“Food is our common ground, a universal experience…” ~ James Beard
One of Camp Jabulani’s recognized signature offerings is its cuisine. Chefs take pride in their culinary creations, which vary from day-to-day. But what makes their dishes even more special is the liberal use of fresh produce sourced from different local suppliers. One such supplier is Hlokomela, specialist in the art of fresh herbs.
Head chef Dylan Frost and Camp Jabulani Owner, Adine Roode, recently visited the Hlokomela Herb Garden; which also serves as an Income Generating Opportunity (IGO) for local farm workers and their families. We sat down with Chef Dylan and talked about the challenges of obtaining fresh produce in the remote bush environment.
As head chef based in the remote bush, what are the challenges you face acquiring fresh produce regularly?
Sourcing fresh produce at the moment you need it, can prove a bit difficult. For example, I can’t just pick up a shopping bag and head to the local grocery store to get ripe cherry tomatoes or baby spinach – not to mention fresh herbs. In this type of environment, it is all about planning, planning and more planning.
Your menus include a variety of dishes in order to accommodate guests’ different tastes and dietary requirements. How does that influence your choice of fresh produce?
It has quite an impact, especially when ensuring special dietary and allergy requirements are met, coupled with working around the availability of seasonal produce. However, my kitchen is extremely flexible and we will always do our absolute best to cater for all special requests.
Are you able to ask the farmers to grow certain products for you?
I’m sure that if something specific is needed and it can be grown at the farm, they will do it with the greatest of pleasure.
In a way, you’re in the land of milk and honey if you take into account the agriculture in the area. Do you think the local farmers export most of their fresh produce and leave behind a lower quality for locals to use?
Camp Jabulani is situated near fantastic mango, citrus, avocado, pumpkin, sweet potato, tomato and many other farms. While they do indeed export a lot of produce, there is thankfully very little difference between the exported produce and what we source locally.
Does the farmers’ produce have a huge impact on the dishes you serve, or you always look for other ways to get the ingredients if your mind is fixed on a certain recipe?
When my mind is set on a dish that I believe will work, I will do my best to create it. My suppliers may take some time finding the required ingredients, but they usually deliver what I need. If they can’t get what I need, I’ll work around the missing element by replacing it with something that will be equally successful.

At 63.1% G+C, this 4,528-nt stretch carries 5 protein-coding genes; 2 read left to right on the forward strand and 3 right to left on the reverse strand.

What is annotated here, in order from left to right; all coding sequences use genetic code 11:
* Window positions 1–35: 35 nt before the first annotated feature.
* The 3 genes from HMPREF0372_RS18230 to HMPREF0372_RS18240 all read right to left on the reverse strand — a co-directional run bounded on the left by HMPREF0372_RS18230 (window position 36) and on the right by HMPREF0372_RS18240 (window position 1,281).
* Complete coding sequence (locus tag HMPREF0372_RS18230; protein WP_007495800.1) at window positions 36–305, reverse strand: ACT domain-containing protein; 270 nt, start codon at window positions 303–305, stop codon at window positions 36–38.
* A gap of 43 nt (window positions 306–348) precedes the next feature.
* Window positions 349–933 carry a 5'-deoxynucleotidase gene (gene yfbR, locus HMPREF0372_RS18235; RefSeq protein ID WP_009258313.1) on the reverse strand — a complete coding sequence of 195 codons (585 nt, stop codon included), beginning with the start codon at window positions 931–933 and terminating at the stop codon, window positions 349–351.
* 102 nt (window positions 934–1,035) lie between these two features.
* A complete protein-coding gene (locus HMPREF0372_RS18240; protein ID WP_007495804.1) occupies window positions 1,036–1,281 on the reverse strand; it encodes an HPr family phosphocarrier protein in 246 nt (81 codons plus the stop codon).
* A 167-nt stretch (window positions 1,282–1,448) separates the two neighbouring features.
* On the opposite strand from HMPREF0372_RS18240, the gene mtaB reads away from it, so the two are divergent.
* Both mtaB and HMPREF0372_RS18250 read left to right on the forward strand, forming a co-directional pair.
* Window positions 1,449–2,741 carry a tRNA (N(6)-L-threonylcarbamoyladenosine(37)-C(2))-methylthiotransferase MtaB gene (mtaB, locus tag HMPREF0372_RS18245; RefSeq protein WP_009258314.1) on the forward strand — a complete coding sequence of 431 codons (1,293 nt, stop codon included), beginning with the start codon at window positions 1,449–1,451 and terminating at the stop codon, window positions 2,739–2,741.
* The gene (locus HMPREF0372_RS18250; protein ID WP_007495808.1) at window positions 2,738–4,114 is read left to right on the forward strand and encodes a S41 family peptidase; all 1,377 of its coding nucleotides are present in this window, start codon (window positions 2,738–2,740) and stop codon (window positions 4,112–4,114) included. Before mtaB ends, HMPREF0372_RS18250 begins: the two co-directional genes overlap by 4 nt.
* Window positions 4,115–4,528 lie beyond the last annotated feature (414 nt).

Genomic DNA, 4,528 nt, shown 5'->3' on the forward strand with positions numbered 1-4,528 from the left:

Camp Jabulani is situated in an extremely hot part of the country, how does the temperature affect the freshness of produce?
Being in the Lowveld, the climate does definitely affect produce; compared to the southern regions of the country where certain fresh produce thrives in high temperatures and humidity. But again, planning and good fridges go a long way to help keep produce at optimal level. Unfortunately, the heat here doesn’t allow us to work too much with chocolate and especially the tempering thereof. In addition, the humidity limits the use of certain snacks, as you can’t make macaroons or any sort of soft tasty snack.
Tell us about the dried mangoes. Do guests enjoy them?
Hoedspruit has fantastic mango farms that export fresh and dried mangoes. Dried mangoes are wonderful as they can be used in many ways; for example, in sauces, as garnish for plates, morning breakfast cereals, etc. They also have a high nutritional value as they are high in vitamin A, and contain higher calories than fresh mangoes.
Certain organisations and the media are in support of buying local, which has become an expectation; do you see that from Camp Jabulani guests as well, or do they not care where the ingredients come from?
Our guests regularly enquire about the produce we use; where we get certain items like our herbs, edible flowers and venison meats.
How did you find the visit to the Hlokomela Herb Garden – was it what you expected?
Adine Roode, the owner of Camp Jabulani, introduced me to the local herb supplier, Hlokomela. I’m happy with their produce, but only recently had the opportunity to visit their operation. They really care for the produce they supply and I can honestly say the work they do there is fantastic. They provide help to local farm workers with income, medical treatment and by creating awareness within the younger generation through education.